Young Women Find Career Inspiration Through Medical Interpreting Program

Language barriers in the healthcare setting cause major disparities in care and can have profound consequences for people’s health. A new medical interpreting program at Knoxville-based (and Strong Women Strong Futures Network member) Centro Hispano is helping address this problem, and giving girls and young women the opportunity to envision new careers while giving back to their community.

Medical Interpreter

Medical Interpreter’s Program First Cohort

Centro Hispano’s Medical Interpreting Cohort grew out of near-constant requests for qualified Spanish-speaking interpreters in medical settings in the East Tennessee community. The program aims to contribute to a more equitable healthcare landscape by addressing the inequalities that exist for non-English-speaking populations.

Laura, a recent Karns High School graduate in Knoxville, grew up as the daughter of Hispanic immigrant parents watching them struggle to express themselves and navigate their new country due to the simple fact that they did not speak English.

Centro Hispano

Role Playing a Visit to a Doctor’s Office

“My parents have told me stories from work where their coworkers have looked down on them for having broken English. My dad once told me ‘No es fácil practicar inglés cuando la gente se burla de ti en lugar de ayudarte a aprender y es realmente des motivante.’” Translation: It’s not easy to practice English with people who make fun of you instead of helping you, and it’s really demotivating.

When people like Laura’s dad need to do simple things, like go to the doctor, the language barrier and lack of interpreters can make them feel helpless and unable to properly communicate, which may discourage them from seeking necessary health care in the first place.

Laura first learned about Centro Hispano during her senior year of high school and quickly got involved with several of the programs that Centro offered. “Being part of Centro Hispano’s interpreter program has given me the opportunity to give back to my community,” she says. She feels she has already learned so much through the process including that she has the ability to help others, and that being an interpreter is more than just translating words. Per Laura, “I also learned that taking part in this program will help me gain confidence and experience, which will help me improve my translation skills.”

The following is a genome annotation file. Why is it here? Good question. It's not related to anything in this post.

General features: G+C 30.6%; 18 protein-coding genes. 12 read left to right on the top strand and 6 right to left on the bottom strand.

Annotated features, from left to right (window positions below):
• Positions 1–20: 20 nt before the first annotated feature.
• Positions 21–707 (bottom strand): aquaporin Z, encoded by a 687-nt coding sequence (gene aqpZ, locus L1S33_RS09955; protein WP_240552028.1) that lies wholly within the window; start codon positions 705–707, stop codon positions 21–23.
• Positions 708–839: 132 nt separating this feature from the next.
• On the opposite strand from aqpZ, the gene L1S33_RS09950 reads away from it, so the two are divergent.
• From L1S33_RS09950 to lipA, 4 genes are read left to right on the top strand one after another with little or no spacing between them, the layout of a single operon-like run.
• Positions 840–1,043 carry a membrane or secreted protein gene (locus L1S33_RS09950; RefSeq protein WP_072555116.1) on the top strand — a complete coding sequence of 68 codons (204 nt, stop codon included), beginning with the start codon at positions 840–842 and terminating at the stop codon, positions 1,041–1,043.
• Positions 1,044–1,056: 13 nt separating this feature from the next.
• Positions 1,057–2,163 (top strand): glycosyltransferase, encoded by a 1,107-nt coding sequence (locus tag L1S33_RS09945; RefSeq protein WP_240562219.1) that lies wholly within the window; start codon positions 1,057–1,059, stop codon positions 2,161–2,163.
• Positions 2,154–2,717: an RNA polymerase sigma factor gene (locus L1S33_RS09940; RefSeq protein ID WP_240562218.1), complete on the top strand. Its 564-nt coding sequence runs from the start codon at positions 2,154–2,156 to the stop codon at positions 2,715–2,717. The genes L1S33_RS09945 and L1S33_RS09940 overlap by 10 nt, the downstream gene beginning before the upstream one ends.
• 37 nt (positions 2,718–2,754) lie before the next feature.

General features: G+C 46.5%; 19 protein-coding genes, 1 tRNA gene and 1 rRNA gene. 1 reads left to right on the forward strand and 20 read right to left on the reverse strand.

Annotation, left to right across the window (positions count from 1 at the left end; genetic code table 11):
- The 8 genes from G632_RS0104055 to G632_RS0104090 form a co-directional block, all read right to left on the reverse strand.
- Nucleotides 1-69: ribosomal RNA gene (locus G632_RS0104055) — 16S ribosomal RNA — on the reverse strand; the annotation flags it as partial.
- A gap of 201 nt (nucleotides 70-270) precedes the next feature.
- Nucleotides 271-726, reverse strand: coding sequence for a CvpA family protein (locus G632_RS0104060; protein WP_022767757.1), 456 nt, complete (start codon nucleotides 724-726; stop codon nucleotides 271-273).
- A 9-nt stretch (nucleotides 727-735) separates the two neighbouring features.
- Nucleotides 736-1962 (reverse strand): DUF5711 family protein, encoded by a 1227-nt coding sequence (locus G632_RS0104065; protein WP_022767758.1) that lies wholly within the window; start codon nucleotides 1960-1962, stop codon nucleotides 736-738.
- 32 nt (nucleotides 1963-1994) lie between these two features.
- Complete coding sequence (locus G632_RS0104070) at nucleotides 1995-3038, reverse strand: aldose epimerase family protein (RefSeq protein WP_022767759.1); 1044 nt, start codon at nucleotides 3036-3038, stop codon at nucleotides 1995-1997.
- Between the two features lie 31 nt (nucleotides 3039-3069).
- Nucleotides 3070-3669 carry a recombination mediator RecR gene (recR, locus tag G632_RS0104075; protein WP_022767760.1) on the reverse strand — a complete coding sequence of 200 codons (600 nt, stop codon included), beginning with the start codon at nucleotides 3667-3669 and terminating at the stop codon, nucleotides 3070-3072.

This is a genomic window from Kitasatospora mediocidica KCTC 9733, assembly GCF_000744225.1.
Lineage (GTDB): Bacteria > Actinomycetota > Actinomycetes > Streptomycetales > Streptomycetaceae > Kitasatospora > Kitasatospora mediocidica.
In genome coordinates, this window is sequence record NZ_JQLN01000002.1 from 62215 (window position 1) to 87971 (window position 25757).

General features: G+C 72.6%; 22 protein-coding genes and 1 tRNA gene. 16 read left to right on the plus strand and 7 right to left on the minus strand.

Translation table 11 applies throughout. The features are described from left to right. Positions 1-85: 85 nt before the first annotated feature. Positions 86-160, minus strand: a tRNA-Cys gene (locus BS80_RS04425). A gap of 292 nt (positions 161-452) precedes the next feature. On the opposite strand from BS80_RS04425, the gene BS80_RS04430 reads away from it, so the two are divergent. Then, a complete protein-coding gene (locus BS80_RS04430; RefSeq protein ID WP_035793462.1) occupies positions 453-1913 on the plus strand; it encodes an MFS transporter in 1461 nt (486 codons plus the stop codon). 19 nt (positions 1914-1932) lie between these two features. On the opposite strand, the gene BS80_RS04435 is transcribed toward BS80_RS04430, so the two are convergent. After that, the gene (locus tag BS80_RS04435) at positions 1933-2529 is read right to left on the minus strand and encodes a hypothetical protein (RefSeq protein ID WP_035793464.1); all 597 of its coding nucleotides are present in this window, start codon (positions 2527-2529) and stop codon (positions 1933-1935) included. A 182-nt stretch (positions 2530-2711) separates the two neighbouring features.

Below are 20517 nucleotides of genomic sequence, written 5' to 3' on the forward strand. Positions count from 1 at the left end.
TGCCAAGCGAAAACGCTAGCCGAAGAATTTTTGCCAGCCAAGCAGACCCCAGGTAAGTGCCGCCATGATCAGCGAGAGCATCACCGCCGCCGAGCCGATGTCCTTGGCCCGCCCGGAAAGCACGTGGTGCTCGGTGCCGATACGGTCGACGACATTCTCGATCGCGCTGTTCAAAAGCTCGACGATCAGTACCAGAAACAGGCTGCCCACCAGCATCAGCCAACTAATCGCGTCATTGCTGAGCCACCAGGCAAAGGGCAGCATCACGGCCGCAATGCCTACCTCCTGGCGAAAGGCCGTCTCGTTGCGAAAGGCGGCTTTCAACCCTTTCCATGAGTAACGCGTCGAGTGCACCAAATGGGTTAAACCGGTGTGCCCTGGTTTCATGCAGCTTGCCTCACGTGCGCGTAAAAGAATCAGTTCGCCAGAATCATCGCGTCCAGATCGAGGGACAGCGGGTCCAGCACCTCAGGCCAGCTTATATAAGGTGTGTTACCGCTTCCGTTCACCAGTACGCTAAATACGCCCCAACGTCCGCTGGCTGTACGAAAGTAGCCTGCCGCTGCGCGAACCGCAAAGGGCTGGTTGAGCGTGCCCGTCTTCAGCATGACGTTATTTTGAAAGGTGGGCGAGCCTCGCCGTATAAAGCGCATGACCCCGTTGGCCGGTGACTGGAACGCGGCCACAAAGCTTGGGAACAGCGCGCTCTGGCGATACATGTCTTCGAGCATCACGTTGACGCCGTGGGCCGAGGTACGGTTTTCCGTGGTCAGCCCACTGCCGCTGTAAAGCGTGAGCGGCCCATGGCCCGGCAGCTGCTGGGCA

Like Laura, Centro Hispano’s interpreters in-training have become even more passionate about being a part of a more fair and equitable system, they have grown their confidence, and they are working hard to further develop their skills. For many of them, this program will serve as a stepping stone to becoming certified interpreters, or a future career in medicine.

Isabella, another female student taking part in the Medical Interpreters Program, stated of the program “It’s been an amazing course; full of new things, experiences, terms, and most importantly the infinite learning we are acquiring.  I have learned the importance and value of our Hispanic community. I have also learned how to be a leader.. I hope to gain experience & knowledge for my upcoming futuro y especialmente para mi carrera that is going to involve Hispanic children.”

Centro Hispano has full confidence that helping to bridge the gaps between medical service providers and Spanish-speaking patients will improve outcomes not only for patients but also for interpreters themselves, who, through this training program, are now envisioning new careers and futures.

Learning how to be an Interpreter

Learning Best Practices for How to be an Interpreter

Someday, Centro hopes to have in-house medical interpreters who can be scheduled through Centro on an as-needed basis. Since this is still a pilot program in its infancy, the future possibilities are endless, and we are excited to see where this journey takes them.

As best stated by Laura, “What makes the difference is the ability to make someone feel at ease in situations where they feel the most vulnerable, which I believe is essential when living in such a diverse country.”